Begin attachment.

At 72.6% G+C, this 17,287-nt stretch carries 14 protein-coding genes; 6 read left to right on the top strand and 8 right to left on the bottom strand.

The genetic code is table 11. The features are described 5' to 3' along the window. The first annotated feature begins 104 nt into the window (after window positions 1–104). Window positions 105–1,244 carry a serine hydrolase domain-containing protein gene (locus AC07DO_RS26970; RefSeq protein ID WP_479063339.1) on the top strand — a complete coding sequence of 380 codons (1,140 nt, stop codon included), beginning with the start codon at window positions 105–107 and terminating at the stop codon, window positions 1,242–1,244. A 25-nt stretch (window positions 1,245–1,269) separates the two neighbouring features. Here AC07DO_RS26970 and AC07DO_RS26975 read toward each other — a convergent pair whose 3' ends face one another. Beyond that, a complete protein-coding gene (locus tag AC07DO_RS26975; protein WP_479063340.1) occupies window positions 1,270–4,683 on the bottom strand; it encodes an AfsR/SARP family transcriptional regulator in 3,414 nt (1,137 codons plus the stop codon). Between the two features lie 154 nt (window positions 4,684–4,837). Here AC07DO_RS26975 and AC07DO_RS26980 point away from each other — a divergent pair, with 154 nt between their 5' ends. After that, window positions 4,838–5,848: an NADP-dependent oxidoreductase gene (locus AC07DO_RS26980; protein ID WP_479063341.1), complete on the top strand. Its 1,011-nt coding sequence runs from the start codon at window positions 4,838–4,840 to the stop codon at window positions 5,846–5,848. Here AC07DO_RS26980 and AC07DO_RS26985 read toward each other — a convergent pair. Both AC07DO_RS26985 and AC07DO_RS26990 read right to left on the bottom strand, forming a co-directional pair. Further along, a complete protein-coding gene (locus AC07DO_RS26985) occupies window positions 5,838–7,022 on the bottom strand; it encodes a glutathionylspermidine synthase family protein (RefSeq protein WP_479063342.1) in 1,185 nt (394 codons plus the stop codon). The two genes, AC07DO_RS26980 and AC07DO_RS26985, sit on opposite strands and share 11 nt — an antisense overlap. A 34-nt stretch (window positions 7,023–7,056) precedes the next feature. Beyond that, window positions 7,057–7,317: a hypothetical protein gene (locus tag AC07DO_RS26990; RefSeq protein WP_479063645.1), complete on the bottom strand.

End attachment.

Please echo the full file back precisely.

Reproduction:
At 72.6% G+C, this 17,287-nt stretch carries 14 protein-coding genes; 6 read left to right on the top strand and 8 right to left on the bottom strand.

The genetic code is table 11. The features are described 5' to 3' along the window. The first annotated feature begins 104 nt into the window (after window positions 1–104). Window positions 105–1,244 carry a serine hydrolase domain-containing protein gene (locus AC07DO_RS26970; RefSeq protein ID WP_479063339.1) on the top strand — a complete coding sequence of 380 codons (1,140 nt, stop codon included), beginning with the start codon at window positions 105–107 and terminating at the stop codon, window positions 1,242–1,244. A 25-nt stretch (window positions 1,245–1,269) separates the two neighbouring features. Here AC07DO_RS26970 and AC07DO_RS26975 read toward each other — a convergent pair whose 3' ends face one another. Beyond that, a complete protein-coding gene (locus tag AC07DO_RS26975; protein WP_479063340.1) occupies window positions 1,270–4,683 on the bottom strand; it encodes an AfsR/SARP family transcriptional regulator in 3,414 nt (1,137 codons plus the stop codon). Between the two features lie 154 nt (window positions 4,684–4,837). Here AC07DO_RS26975 and AC07DO_RS26980 point away from each other — a divergent pair, with 154 nt between their 5' ends. After that, window positions 4,838–5,848: an NADP-dependent oxidoreductase gene (locus AC07DO_RS26980; protein ID WP_479063341.1), complete on the top strand. Its 1,011-nt coding sequence runs from the start codon at window positions 4,838–4,840 to the stop codon at window positions 5,846–5,848. Here AC07DO_RS26980 and AC07DO_RS26985 read toward each other — a convergent pair. Both AC07DO_RS26985 and AC07DO_RS26990 read right to left on the bottom strand, forming a co-directional pair. Further along, a complete protein-coding gene (locus AC07DO_RS26985) occupies window positions 5,838–7,022 on the bottom strand; it encodes a glutathionylspermidine synthase family protein (RefSeq protein WP_479063342.1) in 1,185 nt (394 codons plus the stop codon). The two genes, AC07DO_RS26980 and AC07DO_RS26985, sit on opposite strands and share 11 nt — an antisense overlap. A 34-nt stretch (window positions 7,023–7,056) precedes the next feature. Beyond that, window positions 7,057–7,317: a hypothetical protein gene (locus tag AC07DO_RS26990; RefSeq protein WP_479063645.1), complete on the bottom strand.